# Campaign Contributions

Ashford University investing in Iowa, screwing American students

(Good piece, important issue to consider when it comes to costs & accountability in higher ed. - promoted by Mark Langgin)

This evening, Chris Kirkham with The Huffington Post wrote a scathing article about Ashford University, which is a for-profit college located in Clinton, Iowa that has 76,000 students, 99% of them take classes online.

This online college has been basically robbing students blind, 60% to 70% of people who enroll there drop out and are stuck with huge debts.  What’s worse, the public corporation running the school has been robbing the federal government blind too.  Huffpost reports that nearly 85% of their revenues, nearly $600 million last year, came from the federal government.

Now, you may ask, how is this happening in our backyard without more of an uproar? One reason might be the campaign contributions and political glad handing that the parent company for Ashford University, Bridgepoint Education, has undertaken this past year.

Bridgepoint Education PAC contributed at least $7,250 to Iowa politicians in 2010.  The contributions have been mixed between D’s and R’s, but the Clinton County Republican Central Committee was able to squeeze $350 from their PAC.   Click here to see the Bridgepoint Education PAC campaign finance records.  Bridgepoint Education also invested over $40,000 on lobbyists in 2010.

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ActBlue/FEC Deadline is 11 AM (CST) Today

Today at 11 AM Central Time, any and all comments to the Federal Election Commission on their pending decision regarding presidential primary matching funds on contributions received through ActBlue are due.

Multiple organizations are vocally opposing this ban, as it effectively disregards ActBlue’s nature as a grassroots fundraising system and largely violates the meaning of matching funds through public funding.  As the netroots’ own Adam Bonin wrote in his letter to the FEC on behalf of DailyKos and BlogPAC:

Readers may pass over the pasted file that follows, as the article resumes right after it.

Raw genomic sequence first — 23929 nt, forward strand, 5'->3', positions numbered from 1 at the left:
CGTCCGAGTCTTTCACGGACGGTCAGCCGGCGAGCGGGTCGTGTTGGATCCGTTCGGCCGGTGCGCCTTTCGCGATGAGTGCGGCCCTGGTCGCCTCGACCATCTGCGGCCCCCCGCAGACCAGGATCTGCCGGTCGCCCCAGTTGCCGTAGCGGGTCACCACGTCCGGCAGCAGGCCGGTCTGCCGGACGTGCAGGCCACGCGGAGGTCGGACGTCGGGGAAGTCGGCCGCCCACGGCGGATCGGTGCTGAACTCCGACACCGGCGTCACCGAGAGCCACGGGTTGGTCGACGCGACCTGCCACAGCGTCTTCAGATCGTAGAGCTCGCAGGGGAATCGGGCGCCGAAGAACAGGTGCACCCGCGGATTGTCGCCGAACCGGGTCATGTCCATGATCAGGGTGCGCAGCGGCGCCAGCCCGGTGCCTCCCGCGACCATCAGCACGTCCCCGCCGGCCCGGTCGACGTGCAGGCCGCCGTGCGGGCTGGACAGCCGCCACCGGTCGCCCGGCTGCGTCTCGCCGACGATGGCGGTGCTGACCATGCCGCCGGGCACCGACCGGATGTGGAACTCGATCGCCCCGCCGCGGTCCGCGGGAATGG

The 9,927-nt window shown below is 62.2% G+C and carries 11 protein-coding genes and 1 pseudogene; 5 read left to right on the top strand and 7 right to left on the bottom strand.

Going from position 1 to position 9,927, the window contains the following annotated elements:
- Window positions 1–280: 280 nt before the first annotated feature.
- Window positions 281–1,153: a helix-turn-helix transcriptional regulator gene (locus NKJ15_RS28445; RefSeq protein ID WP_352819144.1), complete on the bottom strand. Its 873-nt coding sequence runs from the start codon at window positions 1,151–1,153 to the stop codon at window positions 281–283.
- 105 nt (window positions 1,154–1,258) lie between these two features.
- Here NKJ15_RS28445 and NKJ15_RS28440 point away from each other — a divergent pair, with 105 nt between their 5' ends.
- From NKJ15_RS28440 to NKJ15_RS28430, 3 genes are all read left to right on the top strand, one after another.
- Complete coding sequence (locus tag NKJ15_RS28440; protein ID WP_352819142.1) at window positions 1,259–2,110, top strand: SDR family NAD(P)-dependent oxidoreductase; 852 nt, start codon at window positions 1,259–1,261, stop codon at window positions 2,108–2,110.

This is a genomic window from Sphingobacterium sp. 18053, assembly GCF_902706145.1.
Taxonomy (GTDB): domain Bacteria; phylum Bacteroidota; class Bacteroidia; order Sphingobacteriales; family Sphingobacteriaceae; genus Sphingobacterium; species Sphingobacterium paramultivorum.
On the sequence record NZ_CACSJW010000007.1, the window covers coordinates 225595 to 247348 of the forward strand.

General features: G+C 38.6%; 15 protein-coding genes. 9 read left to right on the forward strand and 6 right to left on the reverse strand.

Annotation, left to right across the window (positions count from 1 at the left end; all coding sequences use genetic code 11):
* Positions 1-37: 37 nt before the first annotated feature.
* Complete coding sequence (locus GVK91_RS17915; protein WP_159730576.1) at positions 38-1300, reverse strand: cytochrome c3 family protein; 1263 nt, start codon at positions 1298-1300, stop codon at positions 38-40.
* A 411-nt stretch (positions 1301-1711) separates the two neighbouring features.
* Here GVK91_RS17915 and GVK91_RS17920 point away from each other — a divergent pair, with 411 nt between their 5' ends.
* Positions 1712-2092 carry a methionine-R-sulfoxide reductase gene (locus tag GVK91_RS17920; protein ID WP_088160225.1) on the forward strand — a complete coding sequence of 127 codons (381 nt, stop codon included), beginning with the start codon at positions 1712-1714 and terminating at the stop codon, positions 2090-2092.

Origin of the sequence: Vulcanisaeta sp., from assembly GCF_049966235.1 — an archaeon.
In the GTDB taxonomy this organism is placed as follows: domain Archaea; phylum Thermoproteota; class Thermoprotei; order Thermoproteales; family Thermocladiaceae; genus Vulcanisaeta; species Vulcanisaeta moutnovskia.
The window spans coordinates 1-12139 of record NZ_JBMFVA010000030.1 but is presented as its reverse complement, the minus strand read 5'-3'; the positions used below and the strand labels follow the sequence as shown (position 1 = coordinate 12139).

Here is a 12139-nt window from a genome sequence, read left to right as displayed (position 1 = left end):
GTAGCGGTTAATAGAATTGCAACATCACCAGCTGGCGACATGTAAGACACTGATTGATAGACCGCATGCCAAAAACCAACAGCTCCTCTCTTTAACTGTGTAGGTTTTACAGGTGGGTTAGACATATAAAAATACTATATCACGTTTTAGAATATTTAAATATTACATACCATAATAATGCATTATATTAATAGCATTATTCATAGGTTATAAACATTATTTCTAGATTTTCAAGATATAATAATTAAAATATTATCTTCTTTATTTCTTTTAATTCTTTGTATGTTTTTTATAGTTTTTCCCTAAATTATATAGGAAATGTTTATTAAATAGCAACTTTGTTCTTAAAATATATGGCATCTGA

Obviously, while ActBlue is a “political committee” in the strictest sense of the term, in reality it does not act as such.  ActBlue is a conduit for individual contributor preferences, to track and aggregate small-dollar contributors.  It asserts no control over the recipients of its funds; the site’s only criteria is that the recipient be a Democrat. It fulfills FECA’s anticorruption goals by reporting contributors’ names, addresses, employers, and occupations to campaign, which in turn provide that information to the Commission as is legally required.

This is a clear a case as any of reformers accomplishing via technology what law alone cannot do: leveling the playing field between moneyed interests and small-dollar contributors by allowing anyone to become a “bundler”, and to allow such contributors to have visual, real-time confirmation of their impact upon the process.  In the same way that the public financing system itself is designed to encourage and magnify the impact of small-dollar contributions, ActBlue facilitates those contributions occurring in the first place.

If you’re at all interested in supporting the Edwards campaign’s position–which isn’t a tacit endorsement, but an affirmation of your belief in grassroots fundraising–please make sure to submit your comments.  You can see more by reading desmoinesdem’s earlier post here.

You can do that in a variety of ways:

– Visit JohnEdwards.com and send a comment through our simple form.

– Write an E-mail to Mary Dove, the FEC Commission Secretary at mdove@fec.gov

– Fax your comments to the Secretary at (202) 208-3333 and to FEC’s Office of General Counsel at (202) 219-3923

Sign the letter from Public Campaign

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